Top ANC man Sihle Zikalala weathers KZN storm
In the month since Sihle Zikalala was unexpectedly elected ANC chairperson in KwaZulu-Natal, party members have twice marched on the ANC’s provincial headquarters, with thousands showing their support for embattled premier and ousted ANC provincial chairperson Senzo Mchunu.
Disgruntled ANC members have also threatened to march to the party’s national headquarters, Luthuli House in Johannesburg, if their demands are not met, including that the election Mchunu lost must be rerun. Zikalala spoke to the Mail & Guardian about the election and other issues this week.
Do you support calls for the elective conference to be rerun?
It is not for me to respond to that call because the appeals have been directed to the national leadership. But according to all of us who were in the previous PEC [provincial executive committee] such a call will be baseless because the conference went smoothly and was guided by the constitution and principles of the organisation.
Why are so many ANC branches in the province, and union federation Cosatu and the SA Communist Party (SACP), unhappy about your election?
An overwhelming number of the branches in the province support, and have full confidence in, the recently elected provincial executive committee.
I am not aware of any comrades from Cosatu and the SACP who are not happy with the outcomes of the conference.
Senzo Mchunu’s supporters claim you manipulated the outcome of the leadership contest.
It was not my intention nor possible for anyone to manipulate the outcome of the election of the provincial executive committee. The conference was presided over by the national executive committee and not me. Second, all of us who were in the committee were fully part of preparations for the conference. I’m also not aware of anybody in the ANC who is called a “Mchunu supporter” as your question suggests. Comrade Senzo is a member of the ANC who, like me, was nominated for the position of provincial chairperson by ANC branches.
We understand that the tension between you and Mchunu is so serious that you are no longer on speaking terms.
It is a pure fabrication that myself and comrade Macingwane [Mchunu] were, or are not, on speaking terms. I am not aware of any tension as a result of the contestation at the provincial conference. Both of us understood very well from the beginning, when branches nominated us for the same position, that only one of us would be elected, and that, whatever the outcome, the movement will always expect us to work together.
Are you ready to be deployed in government either as premier or MEC given that the chairperson position is not full-time and you would not be drawing a salary?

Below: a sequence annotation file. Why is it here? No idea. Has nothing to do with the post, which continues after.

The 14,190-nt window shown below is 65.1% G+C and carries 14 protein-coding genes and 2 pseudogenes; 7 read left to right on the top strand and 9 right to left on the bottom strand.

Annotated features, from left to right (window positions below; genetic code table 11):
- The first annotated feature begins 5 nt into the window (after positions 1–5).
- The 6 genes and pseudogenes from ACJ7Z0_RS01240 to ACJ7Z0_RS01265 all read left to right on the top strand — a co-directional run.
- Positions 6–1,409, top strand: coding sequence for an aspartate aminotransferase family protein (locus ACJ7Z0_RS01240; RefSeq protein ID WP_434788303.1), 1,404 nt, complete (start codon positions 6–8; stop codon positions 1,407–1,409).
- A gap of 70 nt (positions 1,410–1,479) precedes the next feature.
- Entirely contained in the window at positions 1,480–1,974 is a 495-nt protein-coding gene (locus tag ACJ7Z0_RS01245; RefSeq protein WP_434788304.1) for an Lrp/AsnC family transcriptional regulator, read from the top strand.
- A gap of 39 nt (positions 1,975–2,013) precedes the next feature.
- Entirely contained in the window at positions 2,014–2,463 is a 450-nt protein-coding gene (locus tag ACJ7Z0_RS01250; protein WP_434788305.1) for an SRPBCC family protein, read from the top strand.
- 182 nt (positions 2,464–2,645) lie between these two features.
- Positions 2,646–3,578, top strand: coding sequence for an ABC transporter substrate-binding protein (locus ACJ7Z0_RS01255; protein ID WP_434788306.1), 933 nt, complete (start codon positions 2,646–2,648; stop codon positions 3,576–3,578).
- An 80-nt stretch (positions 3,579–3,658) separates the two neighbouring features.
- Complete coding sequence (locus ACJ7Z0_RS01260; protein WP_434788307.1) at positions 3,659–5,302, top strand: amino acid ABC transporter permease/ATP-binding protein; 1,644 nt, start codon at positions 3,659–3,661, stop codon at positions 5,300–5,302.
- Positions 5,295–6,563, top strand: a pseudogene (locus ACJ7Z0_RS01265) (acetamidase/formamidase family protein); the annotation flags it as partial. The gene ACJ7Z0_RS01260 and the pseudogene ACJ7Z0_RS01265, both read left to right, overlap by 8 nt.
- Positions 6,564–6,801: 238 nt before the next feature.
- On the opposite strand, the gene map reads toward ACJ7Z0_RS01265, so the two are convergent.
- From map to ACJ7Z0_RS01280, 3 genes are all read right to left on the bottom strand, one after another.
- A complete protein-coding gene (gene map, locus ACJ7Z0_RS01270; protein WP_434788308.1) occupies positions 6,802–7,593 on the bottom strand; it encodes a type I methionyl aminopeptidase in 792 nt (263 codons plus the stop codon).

As you may know, the ANC provincial executive committee has decided to deploy me as a member of the KwaZulu-Natal provincial legislature. I am indeed humbled by the ANC decision and determined to meet the expectations of the ANC leadership. In so far as the executive council is concerned, I do not discuss speculation.
Were you surprised when Cosatu members attending the federation’s 30th anniversary celebration in Durban at the weekend booed you and members of the ANC provincial executive committee?
Given the current political developments in the province, where you have a group of people who are marching against the ANC, I was not entirely indifferent to the possibility of such characters also showing up at Cosatu’s 30th anniversary. But I am certain that the overwhelming membership of Cosatu who attended the event and those who might have watched it on TV found that conduct to be unpalatable and abhorrent, to say the least.
Do you think it was planned to embarrass you?
The manifestation of that conduct and how it evolved and concluded reflected some clandestine, predetermined behaviour. But if you are [in] leadership you know that, at times, you have to confront such situations.
It appears that there are serious tensions between you and the communists in the tripartite alliance. Why is that?
I have no tensions with any of the communists. I’m a member of the SACP myself.
You refused to shake the hand of Senzeni Zokwana, the SACP chairperson and ANC national executive committee member, at the provincial conference. Why?
[This] had absolutely nothing to do with any tension between myself and communists. I had set my eyes on someone else and didn’t see him reaching out to shake my hand at that time. [We both] acknowledged [the incident] as an honest mistake and are disappointed that the media has chosen to sensationalise it.
Do you support a call for a woman candidate to succeed Jacob Zuma as ANC president in 2017?
The decision of who becomes the next ANC president will be taken by ANC structures at the appropriate time. The ANC will choose, as it has done before, a suitable comrade from among its cadres to lead as president, irrespective of their gender.
Cosatu believes that deputy president Cyril Ramaphosa is the right person to succeed Jacob Zuma as president. Do you agree?
At an appropriate time the ANC will open processes for all of us who are members of the ANC to openly state our views on who should lead the ANC from 2017, going forward. Anybody who declares their support for [any specific] leaders now has the intention to deflect the movement from its urgent task – the local government elections.